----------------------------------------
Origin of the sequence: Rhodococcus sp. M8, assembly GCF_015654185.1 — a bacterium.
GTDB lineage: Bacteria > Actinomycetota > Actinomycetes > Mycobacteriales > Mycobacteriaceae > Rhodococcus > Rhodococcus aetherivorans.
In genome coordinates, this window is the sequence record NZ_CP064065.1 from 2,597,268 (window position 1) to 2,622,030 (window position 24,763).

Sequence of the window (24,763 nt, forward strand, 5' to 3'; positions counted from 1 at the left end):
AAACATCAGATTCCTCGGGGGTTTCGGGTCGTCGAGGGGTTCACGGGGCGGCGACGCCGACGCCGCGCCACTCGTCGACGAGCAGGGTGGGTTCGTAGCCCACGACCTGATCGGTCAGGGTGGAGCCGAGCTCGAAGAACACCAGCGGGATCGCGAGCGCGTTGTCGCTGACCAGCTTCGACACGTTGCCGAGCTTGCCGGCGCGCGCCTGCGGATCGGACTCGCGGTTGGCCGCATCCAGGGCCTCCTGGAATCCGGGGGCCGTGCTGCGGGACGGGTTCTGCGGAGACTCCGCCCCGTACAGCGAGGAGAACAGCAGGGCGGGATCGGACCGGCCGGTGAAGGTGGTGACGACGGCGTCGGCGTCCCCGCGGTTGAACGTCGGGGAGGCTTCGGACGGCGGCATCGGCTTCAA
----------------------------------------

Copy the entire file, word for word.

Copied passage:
Origin of the sequence: Rhodococcus sp. M8, assembly GCF_015654185.1 — a bacterium.
GTDB lineage: Bacteria > Actinomycetota > Actinomycetes > Mycobacteriales > Mycobacteriaceae > Rhodococcus > Rhodococcus aetherivorans.
In genome coordinates, this window is the sequence record NZ_CP064065.1 from 2,597,268 (window position 1) to 2,622,030 (window position 24,763).

Sequence of the window (24,763 nt, forward strand, 5' to 3'; positions counted from 1 at the left end):
AAACATCAGATTCCTCGGGGGTTTCGGGTCGTCGAGGGGTTCACGGGGCGGCGACGCCGACGCCGCGCCACTCGTCGACGAGCAGGGTGGGTTCGTAGCCCACGACCTGATCGGTCAGGGTGGAGCCGAGCTCGAAGAACACCAGCGGGATCGCGAGCGCGTTGTCGCTGACCAGCTTCGACACGTTGCCGAGCTTGCCGGCGCGCGCCTGCGGATCGGACTCGCGGTTGGCCGCATCCAGGGCCTCCTGGAATCCGGGGGCCGTGCTGCGGGACGGGTTCTGCGGAGACTCCGCCCCGTACAGCGAGGAGAACAGCAGGGCGGGATCGGACCGGCCGGTGAAGGTGGTGACGACGGCGTCGGCGTCCCCGCGGTTGAACGTCGGGGAGGCTTCGGACGGCGGCATCGGCTTCAA